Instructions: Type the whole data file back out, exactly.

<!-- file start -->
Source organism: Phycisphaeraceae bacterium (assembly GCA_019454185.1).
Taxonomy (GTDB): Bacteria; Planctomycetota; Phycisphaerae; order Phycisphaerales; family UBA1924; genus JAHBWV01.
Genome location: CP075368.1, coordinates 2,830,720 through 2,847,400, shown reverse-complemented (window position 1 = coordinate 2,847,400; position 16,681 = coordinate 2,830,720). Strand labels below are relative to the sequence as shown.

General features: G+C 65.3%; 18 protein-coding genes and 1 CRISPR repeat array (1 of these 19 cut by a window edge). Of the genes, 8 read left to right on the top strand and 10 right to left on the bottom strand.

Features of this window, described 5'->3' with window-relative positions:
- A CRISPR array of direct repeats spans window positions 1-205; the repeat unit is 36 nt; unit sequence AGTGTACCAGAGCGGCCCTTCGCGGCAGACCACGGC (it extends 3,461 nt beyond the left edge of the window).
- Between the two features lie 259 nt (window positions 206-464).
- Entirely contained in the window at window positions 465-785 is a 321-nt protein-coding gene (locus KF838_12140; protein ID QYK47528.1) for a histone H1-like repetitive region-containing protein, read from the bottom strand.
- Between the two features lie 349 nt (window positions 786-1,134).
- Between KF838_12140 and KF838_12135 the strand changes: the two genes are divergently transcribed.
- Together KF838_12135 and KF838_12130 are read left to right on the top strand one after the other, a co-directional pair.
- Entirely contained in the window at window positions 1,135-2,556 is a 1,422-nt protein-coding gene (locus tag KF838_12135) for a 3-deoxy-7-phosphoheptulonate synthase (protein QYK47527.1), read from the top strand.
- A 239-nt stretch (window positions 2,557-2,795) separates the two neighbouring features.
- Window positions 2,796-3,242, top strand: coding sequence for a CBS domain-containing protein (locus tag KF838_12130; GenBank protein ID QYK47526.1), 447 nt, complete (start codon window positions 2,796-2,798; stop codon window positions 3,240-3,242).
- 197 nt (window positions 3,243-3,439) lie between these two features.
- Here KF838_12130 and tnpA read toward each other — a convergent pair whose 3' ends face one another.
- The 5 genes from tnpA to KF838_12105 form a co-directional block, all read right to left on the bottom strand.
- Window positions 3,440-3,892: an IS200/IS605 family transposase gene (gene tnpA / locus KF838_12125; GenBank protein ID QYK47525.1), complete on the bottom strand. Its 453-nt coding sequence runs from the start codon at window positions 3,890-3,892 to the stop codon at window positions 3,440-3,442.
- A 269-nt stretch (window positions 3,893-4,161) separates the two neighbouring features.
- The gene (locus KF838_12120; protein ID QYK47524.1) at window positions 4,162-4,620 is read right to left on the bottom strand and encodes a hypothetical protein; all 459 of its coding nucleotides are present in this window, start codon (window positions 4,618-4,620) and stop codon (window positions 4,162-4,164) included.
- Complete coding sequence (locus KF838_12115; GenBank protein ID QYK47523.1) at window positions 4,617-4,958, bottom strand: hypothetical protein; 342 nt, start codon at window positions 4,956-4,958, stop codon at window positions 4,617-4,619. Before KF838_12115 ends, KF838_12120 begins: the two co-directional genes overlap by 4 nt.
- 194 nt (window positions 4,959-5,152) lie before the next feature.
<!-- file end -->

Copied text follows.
Source organism: Phycisphaeraceae bacterium (assembly GCA_019454185.1).
Taxonomy (GTDB): Bacteria; Planctomycetota; Phycisphaerae; order Phycisphaerales; family UBA1924; genus JAHBWV01.
Genome location: CP075368.1, coordinates 2,830,720 through 2,847,400, shown reverse-complemented (window position 1 = coordinate 2,847,400; position 16,681 = coordinate 2,830,720). Strand labels below are relative to the sequence as shown.

General features: G+C 65.3%; 18 protein-coding genes and 1 CRISPR repeat array (1 of these 19 cut by a window edge). Of the genes, 8 read left to right on the top strand and 10 right to left on the bottom strand.

Features of this window, described 5'->3' with window-relative positions:
- A CRISPR array of direct repeats spans window positions 1-205; the repeat unit is 36 nt; unit sequence AGTGTACCAGAGCGGCCCTTCGCGGCAGACCACGGC (it extends 3,461 nt beyond the left edge of the window).
- Between the two features lie 259 nt (window positions 206-464).
- Entirely contained in the window at window positions 465-785 is a 321-nt protein-coding gene (locus KF838_12140; protein ID QYK47528.1) for a histone H1-like repetitive region-containing protein, read from the bottom strand.
- Between the two features lie 349 nt (window positions 786-1,134).
- Between KF838_12140 and KF838_12135 the strand changes: the two genes are divergently transcribed.
- Together KF838_12135 and KF838_12130 are read left to right on the top strand one after the other, a co-directional pair.
- Entirely contained in the window at window positions 1,135-2,556 is a 1,422-nt protein-coding gene (locus tag KF838_12135) for a 3-deoxy-7-phosphoheptulonate synthase (protein QYK47527.1), read from the top strand.
- A 239-nt stretch (window positions 2,557-2,795) separates the two neighbouring features.
- Window positions 2,796-3,242, top strand: coding sequence for a CBS domain-containing protein (locus tag KF838_12130; GenBank protein ID QYK47526.1), 447 nt, complete (start codon window positions 2,796-2,798; stop codon window positions 3,240-3,242).
- 197 nt (window positions 3,243-3,439) lie between these two features.
- Here KF838_12130 and tnpA read toward each other — a convergent pair whose 3' ends face one another.
- The 5 genes from tnpA to KF838_12105 form a co-directional block, all read right to left on the bottom strand.
- Window positions 3,440-3,892: an IS200/IS605 family transposase gene (gene tnpA / locus KF838_12125; GenBank protein ID QYK47525.1), complete on the bottom strand. Its 453-nt coding sequence runs from the start codon at window positions 3,890-3,892 to the stop codon at window positions 3,440-3,442.
- A 269-nt stretch (window positions 3,893-4,161) separates the two neighbouring features.
- The gene (locus KF838_12120; protein ID QYK47524.1) at window positions 4,162-4,620 is read right to left on the bottom strand and encodes a hypothetical protein; all 459 of its coding nucleotides are present in this window, start codon (window positions 4,618-4,620) and stop codon (window positions 4,162-4,164) included.
- Complete coding sequence (locus KF838_12115; GenBank protein ID QYK47523.1) at window positions 4,617-4,958, bottom strand: hypothetical protein; 342 nt, start codon at window positions 4,956-4,958, stop codon at window positions 4,617-4,619. Before KF838_12115 ends, KF838_12120 begins: the two co-directional genes overlap by 4 nt.
- 194 nt (window positions 4,959-5,152) lie before the next feature.